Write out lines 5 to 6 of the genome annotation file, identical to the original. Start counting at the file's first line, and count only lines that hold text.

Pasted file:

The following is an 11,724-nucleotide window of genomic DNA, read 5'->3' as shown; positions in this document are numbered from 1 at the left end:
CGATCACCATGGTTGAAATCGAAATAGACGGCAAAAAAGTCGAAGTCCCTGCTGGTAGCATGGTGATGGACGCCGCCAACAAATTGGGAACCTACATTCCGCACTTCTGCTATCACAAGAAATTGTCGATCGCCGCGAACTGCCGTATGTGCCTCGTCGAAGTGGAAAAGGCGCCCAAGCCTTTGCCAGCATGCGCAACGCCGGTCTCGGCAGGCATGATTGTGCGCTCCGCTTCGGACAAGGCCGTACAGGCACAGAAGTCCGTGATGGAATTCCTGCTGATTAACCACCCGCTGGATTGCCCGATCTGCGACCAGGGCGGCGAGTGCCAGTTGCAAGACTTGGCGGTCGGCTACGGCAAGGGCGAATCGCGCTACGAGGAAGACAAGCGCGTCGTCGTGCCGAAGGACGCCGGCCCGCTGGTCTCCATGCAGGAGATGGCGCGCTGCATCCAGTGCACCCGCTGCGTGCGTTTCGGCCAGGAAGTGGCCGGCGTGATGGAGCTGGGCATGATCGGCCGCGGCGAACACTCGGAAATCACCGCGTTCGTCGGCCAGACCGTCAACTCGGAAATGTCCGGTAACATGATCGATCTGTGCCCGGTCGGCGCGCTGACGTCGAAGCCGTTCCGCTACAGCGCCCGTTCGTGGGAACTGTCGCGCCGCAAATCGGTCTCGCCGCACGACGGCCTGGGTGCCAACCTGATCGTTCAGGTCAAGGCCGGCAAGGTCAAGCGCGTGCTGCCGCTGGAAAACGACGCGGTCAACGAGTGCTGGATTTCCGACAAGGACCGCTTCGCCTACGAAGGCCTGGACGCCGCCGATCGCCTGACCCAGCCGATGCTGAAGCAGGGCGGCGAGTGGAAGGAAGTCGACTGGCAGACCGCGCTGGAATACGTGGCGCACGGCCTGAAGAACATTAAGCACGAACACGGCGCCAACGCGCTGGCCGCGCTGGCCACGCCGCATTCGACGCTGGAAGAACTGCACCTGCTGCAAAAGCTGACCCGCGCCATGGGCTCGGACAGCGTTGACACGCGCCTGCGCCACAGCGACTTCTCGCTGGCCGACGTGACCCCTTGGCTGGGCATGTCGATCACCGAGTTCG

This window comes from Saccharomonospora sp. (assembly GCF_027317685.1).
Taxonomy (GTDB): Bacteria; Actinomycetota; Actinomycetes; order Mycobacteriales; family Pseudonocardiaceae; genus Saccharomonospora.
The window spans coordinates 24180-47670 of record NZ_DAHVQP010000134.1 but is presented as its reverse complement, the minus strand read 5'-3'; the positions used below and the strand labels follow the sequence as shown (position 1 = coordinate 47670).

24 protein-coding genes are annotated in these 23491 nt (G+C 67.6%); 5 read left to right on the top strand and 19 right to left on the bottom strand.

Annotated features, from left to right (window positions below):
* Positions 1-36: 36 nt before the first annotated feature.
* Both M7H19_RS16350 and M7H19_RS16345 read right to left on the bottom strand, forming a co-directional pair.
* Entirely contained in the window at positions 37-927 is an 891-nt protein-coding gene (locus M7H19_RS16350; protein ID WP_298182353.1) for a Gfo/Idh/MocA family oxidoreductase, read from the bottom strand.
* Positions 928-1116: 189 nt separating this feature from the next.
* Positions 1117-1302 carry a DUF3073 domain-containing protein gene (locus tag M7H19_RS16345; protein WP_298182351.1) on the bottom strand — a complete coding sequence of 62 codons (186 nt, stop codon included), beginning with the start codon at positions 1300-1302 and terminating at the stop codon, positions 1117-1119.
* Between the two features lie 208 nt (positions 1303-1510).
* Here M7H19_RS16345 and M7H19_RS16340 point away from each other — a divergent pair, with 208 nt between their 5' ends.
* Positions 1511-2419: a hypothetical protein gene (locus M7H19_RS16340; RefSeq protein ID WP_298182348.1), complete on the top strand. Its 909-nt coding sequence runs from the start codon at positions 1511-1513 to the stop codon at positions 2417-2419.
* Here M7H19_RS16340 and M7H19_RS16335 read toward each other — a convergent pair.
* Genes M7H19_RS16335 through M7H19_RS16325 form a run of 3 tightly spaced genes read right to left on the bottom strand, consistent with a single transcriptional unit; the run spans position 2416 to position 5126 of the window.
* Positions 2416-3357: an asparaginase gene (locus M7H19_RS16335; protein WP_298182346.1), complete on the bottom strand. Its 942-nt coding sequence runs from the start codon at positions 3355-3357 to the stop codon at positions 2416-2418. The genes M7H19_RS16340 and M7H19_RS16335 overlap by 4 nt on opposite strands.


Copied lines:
The window spans coordinates 24180-47670 of record NZ_DAHVQP010000134.1 but is presented as its reverse complement, the minus strand read 5'-3'; the positions used below and the strand labels follow the sequence as shown (position 1 = coordinate 47670).

24 protein-coding genes are annotated in these 23491 nt (G+C 67.6%); 5 read left to right on the top strand and 19 right to left on the bottom strand.